People in the United States and around the world celebrate the life and legacy of Dr. Martin Luther King Jr.
King played a prominent role in organizing the Civil Rights Movement in the South. His most important contributions to the struggle in Florida occurred in St. Augustine in the summer of 1964.
On June 11, 1964, Dr. King and several other activists were arrested for attempting to integrate the Monson Motor Lodge. When interviewed during his brief incarceration, King pledged to challenge segregation in St. Augustine “even if it takes all summer.”
Martin Luther King in St. Augustine, June 12, 1964
Dan R. Warren, State Attorney for the Seventh Judicial Circuit, convened a Grand Jury to hear King’s perspective on the situation in the Ancient City. The photograph above shows Dr. King in the backseat of a highway patrol car with a police dog moments after he testified before the Grand Jury about segregation in St. Augustine, a city he referred to as the “most segregated” in America.
Quotes attributed to King appear in Dan R. Warren, If It Takes All Summer: Martin Luther King, the KKK, and States’ Rights in St. Augustine, 1964 (University of Alabama, 2008), 95.
Florida native A. Philip Randolph helped initiate and direct the March on Washington in August 1963.
A. Philip Randolph, ca. 1940
Asa Philip Randolph (1889-1979), the first president of the Brotherhood of Sleeping Car Porters, was born in Crescent City, Florida, and grew up in Jacksonville. The son of a Methodist minister, he attended the City College of New York and later published The Messenger, a radical black magazine. As a result of his efforts, the 1937 contract between the Brotherhood of Sleeping Car Porters and the Pullman Company cut working hours, increased pay, and improved working conditions. Randolph was also a major factor in ending discrimination in defense plants and segregation in the U.S. military.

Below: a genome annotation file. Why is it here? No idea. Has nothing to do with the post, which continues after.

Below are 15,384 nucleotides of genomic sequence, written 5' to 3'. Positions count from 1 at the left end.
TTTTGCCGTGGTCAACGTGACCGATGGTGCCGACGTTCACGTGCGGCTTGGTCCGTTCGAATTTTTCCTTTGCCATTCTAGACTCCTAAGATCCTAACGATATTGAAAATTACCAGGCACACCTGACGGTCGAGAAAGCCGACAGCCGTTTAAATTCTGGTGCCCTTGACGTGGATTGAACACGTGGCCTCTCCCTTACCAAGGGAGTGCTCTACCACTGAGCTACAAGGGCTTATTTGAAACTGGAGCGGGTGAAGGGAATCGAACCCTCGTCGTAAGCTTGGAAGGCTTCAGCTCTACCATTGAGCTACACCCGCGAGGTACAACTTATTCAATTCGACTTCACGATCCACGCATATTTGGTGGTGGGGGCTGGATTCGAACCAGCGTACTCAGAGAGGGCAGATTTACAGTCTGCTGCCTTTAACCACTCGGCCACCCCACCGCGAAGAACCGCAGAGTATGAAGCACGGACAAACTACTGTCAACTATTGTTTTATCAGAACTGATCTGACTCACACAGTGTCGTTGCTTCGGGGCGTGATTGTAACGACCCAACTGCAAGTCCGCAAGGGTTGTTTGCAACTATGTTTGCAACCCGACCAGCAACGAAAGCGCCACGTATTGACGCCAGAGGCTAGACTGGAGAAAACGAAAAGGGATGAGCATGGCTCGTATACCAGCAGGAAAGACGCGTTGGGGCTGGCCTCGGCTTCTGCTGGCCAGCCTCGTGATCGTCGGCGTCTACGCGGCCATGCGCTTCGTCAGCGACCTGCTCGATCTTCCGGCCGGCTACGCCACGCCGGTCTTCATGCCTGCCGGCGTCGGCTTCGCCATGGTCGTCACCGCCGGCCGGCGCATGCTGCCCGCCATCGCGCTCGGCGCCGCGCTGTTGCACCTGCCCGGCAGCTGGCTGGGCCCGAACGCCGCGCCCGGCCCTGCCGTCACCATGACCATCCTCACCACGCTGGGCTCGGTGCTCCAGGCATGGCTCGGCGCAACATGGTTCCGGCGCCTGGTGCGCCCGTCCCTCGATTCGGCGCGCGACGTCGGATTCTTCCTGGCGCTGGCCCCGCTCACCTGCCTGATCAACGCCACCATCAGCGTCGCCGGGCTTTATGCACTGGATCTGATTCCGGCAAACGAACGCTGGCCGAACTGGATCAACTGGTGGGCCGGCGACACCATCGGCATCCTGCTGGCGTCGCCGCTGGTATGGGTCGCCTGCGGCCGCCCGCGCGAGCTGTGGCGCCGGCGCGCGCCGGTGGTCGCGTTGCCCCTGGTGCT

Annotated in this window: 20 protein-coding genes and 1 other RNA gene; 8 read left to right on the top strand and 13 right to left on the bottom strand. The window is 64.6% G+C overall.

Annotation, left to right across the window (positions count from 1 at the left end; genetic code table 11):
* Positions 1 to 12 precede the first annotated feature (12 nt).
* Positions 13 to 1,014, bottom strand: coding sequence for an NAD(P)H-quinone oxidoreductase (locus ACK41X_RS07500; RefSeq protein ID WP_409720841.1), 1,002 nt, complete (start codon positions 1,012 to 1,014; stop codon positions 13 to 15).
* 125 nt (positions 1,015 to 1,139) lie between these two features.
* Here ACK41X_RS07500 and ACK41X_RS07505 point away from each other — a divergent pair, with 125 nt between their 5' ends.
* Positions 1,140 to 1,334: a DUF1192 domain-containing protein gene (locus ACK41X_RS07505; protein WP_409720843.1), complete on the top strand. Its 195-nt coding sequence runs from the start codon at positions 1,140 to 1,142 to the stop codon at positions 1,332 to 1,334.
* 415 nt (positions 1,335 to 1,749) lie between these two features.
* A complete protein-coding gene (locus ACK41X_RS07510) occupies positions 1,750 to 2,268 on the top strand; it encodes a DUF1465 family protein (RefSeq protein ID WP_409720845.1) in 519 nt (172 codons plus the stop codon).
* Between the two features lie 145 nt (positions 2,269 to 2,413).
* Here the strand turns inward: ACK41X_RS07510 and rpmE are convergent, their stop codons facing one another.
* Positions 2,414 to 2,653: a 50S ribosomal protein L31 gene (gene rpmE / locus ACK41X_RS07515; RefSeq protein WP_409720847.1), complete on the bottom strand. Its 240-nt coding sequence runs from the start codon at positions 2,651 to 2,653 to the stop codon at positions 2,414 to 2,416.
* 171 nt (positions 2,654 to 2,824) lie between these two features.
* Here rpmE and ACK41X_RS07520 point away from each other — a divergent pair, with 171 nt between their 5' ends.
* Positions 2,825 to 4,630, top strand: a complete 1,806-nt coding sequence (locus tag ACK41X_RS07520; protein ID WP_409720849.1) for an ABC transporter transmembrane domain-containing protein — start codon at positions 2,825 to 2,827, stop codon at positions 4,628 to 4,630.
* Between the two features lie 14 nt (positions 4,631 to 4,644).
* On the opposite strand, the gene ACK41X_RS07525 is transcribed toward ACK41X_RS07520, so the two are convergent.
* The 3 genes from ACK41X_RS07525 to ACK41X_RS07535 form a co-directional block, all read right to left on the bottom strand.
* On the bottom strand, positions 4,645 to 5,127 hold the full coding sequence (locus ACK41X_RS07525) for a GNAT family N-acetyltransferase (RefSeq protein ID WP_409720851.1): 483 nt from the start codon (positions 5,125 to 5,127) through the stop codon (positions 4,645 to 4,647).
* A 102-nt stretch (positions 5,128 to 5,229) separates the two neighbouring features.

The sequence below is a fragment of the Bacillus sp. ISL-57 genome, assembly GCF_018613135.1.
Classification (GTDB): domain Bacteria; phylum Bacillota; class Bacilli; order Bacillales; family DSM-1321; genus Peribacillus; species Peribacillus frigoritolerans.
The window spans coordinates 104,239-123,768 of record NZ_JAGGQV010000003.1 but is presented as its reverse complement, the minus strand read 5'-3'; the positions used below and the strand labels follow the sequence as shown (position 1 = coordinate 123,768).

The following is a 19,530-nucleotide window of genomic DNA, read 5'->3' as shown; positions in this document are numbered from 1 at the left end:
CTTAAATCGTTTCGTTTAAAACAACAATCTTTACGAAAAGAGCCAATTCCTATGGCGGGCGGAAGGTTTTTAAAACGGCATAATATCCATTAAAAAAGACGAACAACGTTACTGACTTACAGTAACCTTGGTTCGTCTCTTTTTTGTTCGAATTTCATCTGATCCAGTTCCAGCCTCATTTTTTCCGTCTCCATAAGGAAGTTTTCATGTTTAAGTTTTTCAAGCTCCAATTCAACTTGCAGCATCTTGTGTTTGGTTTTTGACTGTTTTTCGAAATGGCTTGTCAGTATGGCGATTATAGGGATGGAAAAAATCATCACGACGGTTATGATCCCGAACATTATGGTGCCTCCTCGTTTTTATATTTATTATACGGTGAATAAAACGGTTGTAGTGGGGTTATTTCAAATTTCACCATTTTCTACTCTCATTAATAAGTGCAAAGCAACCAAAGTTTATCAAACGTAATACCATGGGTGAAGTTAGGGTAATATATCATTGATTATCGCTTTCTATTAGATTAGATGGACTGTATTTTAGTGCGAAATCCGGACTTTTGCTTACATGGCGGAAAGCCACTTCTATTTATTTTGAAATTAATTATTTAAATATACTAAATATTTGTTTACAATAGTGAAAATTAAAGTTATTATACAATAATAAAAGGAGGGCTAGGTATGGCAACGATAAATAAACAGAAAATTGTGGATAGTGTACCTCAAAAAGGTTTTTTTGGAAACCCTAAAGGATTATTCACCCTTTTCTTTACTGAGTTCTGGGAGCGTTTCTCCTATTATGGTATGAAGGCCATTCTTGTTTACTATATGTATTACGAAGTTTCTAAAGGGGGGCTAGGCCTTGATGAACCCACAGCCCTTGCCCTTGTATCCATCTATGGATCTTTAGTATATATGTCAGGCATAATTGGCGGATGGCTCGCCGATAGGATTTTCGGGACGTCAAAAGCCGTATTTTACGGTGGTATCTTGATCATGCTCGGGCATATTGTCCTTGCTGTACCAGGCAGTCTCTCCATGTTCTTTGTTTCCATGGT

Brotherhood of Sleeping Car Porters convention in Washington, D.C., 1950s. Membership included African-American porters and maids who worked on the railway trains.
Fifty years ago this summer, Randolph helped initiate and direct the March on Washington – the largest civil rights demonstration in American history. Randolph first called for a demonstration at the U.S. Capitol in 1941 to protest employment discrimination. He played an instrumental role in the months leading up to the 1963 demonstration as the elder statesman of the “Big Six,” which included Martin Luther King Jr. and other leaders from the largest civil rights organizations in the U.S. Randolph helped unite the various groups behind the common message of jobs and freedom.
Learn more about the Civil Rights Movement in Florida.
Martin Luther King Jr. Day is observed each year on the third Monday of January, near Dr. King’s birthday (January 15, 1929).
Ralph Abernathy and Martin Luther King Jr. in Saint Augustine, Florida (1964)
Dr. King led and participated in countless demonstrations during the Civil Rights Movement. Two films from the collections of the State Library and Archives of Florida contain footage of Dr. King from demonstrations in St. Augustine, Florida, and Selma, Alabama.